Jake Rodkin: It uses so many rules of Disneyland-esque design and video game level design to make it easy to navigate, but it’s not built assuming there’s that huge framework of video game messaging beneath it.
Chris Remo: That Disneyland thing is a good comparison. Video game designers have often—for good reason—and accurately pointed to Disneyland as a really useful design touchstone. Not for the experience of the rides themselves, but for the design of the actual park.
JR: Disneyland is the closest we have in real life to a constructed open-world level.
CR: Areas are connected where there’s an intuitive sense of structure, but when you’re in any given place, it feels like it’s entirely enveloping you.
JR: Until you come around a corner and then the foliage and architecture perfectly frames on a sightline – spire that is in a waypoint to a different land of the park.
CR: And The Witness is totally like that.
I completely agree. The Idle Thumbs crew may also have unraveled a core reason why I loved Myst so much. And quite possibly why I love Disneyland so much.
Jared Petty on IGN’s Game Scoop!, ep 376, 3:27:
This is a secret Metroidvania game. In a Metroid game, you get to an area. You can’t get far. You go off to a different area. You find a power-up. (In this case, the power-ups are not items you find in the game. It’s the knowledge that you gain through working out a different set of puzzles.) You get frustrated. You go off to a different area. You learn something. You come back. Boom! You get through.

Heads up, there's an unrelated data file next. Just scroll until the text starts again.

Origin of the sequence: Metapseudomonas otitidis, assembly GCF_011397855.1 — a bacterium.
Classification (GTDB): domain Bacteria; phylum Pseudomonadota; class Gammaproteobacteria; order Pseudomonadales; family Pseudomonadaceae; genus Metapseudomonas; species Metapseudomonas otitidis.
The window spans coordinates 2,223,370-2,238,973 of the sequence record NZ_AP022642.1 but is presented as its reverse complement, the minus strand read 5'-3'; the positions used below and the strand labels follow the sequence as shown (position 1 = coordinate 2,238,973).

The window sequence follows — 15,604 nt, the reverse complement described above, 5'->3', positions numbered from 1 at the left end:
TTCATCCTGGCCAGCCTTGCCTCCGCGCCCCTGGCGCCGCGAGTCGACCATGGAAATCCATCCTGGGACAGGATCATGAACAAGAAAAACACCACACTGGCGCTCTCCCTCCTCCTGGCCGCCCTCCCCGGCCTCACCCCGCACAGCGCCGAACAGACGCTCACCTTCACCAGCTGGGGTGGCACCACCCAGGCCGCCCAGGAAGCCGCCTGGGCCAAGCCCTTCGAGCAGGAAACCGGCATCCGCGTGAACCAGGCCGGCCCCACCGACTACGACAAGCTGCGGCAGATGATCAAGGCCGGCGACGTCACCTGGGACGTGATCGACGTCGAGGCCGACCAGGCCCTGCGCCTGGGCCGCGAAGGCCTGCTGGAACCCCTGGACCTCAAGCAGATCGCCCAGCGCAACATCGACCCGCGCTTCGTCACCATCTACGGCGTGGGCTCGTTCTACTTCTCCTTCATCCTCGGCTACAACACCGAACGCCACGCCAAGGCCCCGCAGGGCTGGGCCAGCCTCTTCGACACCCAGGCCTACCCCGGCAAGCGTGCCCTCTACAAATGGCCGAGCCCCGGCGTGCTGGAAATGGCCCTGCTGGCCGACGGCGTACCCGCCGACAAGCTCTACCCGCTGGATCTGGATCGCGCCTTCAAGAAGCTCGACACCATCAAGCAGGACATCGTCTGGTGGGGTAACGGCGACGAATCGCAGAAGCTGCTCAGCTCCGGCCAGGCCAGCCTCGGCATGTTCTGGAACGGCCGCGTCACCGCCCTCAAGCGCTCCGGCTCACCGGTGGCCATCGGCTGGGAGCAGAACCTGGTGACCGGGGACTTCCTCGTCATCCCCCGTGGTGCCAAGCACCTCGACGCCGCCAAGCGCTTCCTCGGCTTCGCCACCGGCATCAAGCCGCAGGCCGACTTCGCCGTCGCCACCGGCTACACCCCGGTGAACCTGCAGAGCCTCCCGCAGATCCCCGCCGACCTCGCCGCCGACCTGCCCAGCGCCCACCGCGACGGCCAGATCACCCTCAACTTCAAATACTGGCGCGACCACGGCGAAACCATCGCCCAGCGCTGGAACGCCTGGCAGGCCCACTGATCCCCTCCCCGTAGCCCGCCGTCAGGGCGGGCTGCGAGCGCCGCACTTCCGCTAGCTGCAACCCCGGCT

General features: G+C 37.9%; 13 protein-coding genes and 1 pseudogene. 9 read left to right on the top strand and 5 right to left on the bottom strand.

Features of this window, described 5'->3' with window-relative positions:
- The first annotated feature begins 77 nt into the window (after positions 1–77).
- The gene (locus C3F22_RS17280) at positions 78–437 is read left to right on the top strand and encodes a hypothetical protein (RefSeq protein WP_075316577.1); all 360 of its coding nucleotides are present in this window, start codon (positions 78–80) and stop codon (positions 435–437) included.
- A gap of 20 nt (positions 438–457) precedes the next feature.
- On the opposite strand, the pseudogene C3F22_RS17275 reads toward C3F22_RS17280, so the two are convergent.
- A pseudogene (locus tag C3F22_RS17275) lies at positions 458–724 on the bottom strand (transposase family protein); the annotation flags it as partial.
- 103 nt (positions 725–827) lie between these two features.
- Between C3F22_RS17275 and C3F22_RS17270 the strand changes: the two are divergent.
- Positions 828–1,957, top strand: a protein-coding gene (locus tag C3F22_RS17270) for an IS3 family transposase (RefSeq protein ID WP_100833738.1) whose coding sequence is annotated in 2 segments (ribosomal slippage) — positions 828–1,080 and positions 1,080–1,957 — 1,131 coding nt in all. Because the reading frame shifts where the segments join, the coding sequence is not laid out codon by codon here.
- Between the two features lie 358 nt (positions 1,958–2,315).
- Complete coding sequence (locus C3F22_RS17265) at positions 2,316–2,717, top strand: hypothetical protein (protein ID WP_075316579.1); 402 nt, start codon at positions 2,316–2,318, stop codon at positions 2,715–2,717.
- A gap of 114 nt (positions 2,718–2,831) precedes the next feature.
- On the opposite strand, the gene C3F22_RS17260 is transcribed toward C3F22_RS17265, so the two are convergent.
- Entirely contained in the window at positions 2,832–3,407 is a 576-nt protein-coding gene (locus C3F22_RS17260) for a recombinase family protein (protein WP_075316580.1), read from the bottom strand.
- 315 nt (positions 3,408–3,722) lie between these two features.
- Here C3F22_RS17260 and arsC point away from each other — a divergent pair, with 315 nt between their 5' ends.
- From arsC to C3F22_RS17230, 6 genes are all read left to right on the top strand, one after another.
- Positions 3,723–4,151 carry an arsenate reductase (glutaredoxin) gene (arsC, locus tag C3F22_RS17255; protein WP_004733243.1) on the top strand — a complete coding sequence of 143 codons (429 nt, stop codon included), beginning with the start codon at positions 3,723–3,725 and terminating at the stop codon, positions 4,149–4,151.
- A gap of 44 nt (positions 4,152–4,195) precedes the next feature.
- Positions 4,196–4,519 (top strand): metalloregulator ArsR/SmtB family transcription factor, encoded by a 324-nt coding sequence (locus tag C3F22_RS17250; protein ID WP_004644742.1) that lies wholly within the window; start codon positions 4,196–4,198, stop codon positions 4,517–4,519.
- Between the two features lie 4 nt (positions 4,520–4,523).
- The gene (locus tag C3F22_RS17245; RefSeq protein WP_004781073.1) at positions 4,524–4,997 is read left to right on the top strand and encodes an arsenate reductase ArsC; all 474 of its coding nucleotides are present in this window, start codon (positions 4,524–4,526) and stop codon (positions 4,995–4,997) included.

Sometimes you can “bomb-jump” your way around it by figuring out something by being clever that you got a little ahead of. Or a little more doggedness or experimentation. It’s a neat game.
A very neat game.
Over the past week or so, I’ve learned that you can play Splatoon with two controllers taped together. I’ve also learned that Batman: Arkham Knight is a sprawling complicated buffet of gaming genres.
While the latter may be less about controls, I’m going to bet a “complicated buffet of gaming genres” would be a whole lot less daunting if I didn’t have 17 input methods on my PS4 to use at a moment’s notice:
After you’re done digesting all of that, take a moment to get to know your Xbox One Wireless Controller.
As Ben Thompson pointed out:
@zerocounts_ this is a huge problem for casual gamers
— Ben Thompson (@benthompson) May 28, 2015